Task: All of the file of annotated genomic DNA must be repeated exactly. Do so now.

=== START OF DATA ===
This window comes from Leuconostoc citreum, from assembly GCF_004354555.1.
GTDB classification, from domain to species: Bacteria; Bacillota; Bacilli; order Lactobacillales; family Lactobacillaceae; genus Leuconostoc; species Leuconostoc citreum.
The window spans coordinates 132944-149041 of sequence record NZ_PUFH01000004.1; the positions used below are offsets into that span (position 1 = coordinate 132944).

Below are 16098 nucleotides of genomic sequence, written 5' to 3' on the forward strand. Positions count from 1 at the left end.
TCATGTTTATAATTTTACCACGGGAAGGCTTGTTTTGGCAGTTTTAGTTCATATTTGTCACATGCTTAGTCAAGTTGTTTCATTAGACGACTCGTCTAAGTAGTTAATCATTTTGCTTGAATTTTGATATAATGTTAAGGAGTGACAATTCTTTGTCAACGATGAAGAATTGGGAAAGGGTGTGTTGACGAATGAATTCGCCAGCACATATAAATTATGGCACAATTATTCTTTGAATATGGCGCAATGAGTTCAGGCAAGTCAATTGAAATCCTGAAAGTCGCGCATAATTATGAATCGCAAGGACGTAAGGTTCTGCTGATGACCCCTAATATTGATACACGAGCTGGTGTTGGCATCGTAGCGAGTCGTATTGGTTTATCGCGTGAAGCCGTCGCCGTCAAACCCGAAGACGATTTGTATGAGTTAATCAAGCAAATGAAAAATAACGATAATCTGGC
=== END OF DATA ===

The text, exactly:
This window comes from Leuconostoc citreum, from assembly GCF_004354555.1.
GTDB classification, from domain to species: Bacteria; Bacillota; Bacilli; order Lactobacillales; family Lactobacillaceae; genus Leuconostoc; species Leuconostoc citreum.
The window spans coordinates 132944-149041 of sequence record NZ_PUFH01000004.1; the positions used below are offsets into that span (position 1 = coordinate 132944).

Below are 16098 nucleotides of genomic sequence, written 5' to 3' on the forward strand. Positions count from 1 at the left end.
TCATGTTTATAATTTTACCACGGGAAGGCTTGTTTTGGCAGTTTTAGTTCATATTTGTCACATGCTTAGTCAAGTTGTTTCATTAGACGACTCGTCTAAGTAGTTAATCATTTTGCTTGAATTTTGATATAATGTTAAGGAGTGACAATTCTTTGTCAACGATGAAGAATTGGGAAAGGGTGTGTTGACGAATGAATTCGCCAGCACATATAAATTATGGCACAATTATTCTTTGAATATGGCGCAATGAGTTCAGGCAAGTCAATTGAAATCCTGAAAGTCGCGCATAATTATGAATCGCAAGGACGTAAGGTTCTGCTGATGACCCCTAATATTGATACACGAGCTGGTGTTGGCATCGTAGCGAGTCGTATTGGTTTATCGCGTGAAGCCGTCGCCGTCAAACCCGAAGACGATTTGTATGAGTTAATCAAGCAAATGAAAAATAACGATAATCTGGC